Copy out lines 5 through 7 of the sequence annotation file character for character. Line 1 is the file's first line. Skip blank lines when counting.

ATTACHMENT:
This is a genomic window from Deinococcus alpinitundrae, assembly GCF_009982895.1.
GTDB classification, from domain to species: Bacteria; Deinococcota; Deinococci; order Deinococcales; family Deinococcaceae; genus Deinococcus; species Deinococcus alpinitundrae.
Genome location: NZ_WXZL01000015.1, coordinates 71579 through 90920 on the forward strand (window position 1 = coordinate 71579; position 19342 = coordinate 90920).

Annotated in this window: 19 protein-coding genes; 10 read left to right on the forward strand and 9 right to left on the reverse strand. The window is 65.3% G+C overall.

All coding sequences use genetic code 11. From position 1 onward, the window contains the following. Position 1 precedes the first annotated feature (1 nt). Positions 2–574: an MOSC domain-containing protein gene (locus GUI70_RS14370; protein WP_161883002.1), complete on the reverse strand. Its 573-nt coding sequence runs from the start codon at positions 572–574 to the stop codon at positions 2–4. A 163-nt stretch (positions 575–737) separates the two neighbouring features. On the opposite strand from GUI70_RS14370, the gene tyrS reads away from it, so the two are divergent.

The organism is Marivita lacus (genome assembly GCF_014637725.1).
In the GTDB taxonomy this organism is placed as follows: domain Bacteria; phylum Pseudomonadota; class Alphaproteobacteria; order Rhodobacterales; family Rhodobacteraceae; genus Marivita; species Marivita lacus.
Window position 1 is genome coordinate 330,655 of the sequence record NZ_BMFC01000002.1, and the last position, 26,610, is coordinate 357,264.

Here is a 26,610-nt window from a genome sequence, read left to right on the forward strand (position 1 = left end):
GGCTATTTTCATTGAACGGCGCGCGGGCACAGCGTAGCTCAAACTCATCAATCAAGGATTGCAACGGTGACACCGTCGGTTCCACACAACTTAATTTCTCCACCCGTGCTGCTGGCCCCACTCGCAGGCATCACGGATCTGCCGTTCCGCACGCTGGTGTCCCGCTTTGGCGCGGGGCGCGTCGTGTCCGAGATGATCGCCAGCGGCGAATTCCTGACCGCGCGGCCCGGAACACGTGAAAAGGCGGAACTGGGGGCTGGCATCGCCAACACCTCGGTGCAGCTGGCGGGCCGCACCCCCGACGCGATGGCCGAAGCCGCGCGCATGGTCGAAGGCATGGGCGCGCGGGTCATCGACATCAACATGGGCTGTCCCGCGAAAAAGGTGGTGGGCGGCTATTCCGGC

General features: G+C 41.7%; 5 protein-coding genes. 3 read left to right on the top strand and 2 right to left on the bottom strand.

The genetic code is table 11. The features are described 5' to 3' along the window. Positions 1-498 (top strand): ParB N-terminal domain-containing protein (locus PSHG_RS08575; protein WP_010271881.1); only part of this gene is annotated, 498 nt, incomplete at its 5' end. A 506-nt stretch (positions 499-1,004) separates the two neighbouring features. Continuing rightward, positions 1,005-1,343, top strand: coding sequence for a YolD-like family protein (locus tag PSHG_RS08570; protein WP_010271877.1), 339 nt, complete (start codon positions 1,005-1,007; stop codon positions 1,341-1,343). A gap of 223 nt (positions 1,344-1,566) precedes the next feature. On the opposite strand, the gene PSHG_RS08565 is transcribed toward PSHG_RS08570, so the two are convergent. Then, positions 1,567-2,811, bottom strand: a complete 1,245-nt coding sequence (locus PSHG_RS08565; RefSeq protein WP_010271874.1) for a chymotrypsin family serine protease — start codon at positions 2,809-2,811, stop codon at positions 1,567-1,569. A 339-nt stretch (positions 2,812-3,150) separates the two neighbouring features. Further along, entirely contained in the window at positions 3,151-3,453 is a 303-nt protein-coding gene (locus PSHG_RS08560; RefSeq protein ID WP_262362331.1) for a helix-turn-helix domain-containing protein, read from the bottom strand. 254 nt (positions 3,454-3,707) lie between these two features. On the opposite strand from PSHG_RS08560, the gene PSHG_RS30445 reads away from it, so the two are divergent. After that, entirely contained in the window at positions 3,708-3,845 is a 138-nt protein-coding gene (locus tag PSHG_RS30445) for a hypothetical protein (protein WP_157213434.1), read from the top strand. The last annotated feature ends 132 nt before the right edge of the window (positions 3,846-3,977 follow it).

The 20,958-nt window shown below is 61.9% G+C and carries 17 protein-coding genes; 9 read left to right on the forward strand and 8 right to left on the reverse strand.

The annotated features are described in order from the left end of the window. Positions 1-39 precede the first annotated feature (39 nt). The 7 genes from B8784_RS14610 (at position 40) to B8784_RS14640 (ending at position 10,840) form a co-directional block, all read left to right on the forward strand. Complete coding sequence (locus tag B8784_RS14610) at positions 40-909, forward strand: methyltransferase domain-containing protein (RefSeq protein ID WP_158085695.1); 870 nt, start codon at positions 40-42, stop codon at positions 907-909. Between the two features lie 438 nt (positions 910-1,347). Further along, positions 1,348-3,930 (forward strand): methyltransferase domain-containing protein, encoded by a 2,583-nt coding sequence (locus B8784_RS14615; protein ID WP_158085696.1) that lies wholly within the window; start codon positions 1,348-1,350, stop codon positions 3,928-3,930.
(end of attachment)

All coding sequences use genetic code 11. From position 1 onward, the window contains the following. Position 1 precedes the first annotated feature (1 nt). Positions 2–574: an MOSC domain-containing protein gene (locus GUI70_RS14370; protein WP_161883002.1), complete on the reverse strand. Its 573-nt coding sequence runs from the start codon at positions 572–574 to the stop codon at positions 2–4. A 163-nt stretch (positions 575–737) separates the two neighbouring features. On the opposite strand from GUI70_RS14370, the gene tyrS reads away from it, so the two are divergent.

The organism is Marivita lacus (genome assembly GCF_014637725.1).
In the GTDB taxonomy this organism is placed as follows: domain Bacteria; phylum Pseudomonadota; class Alphaproteobacteria; order Rhodobacterales; family Rhodobacteraceae; genus Marivita; species Marivita lacus.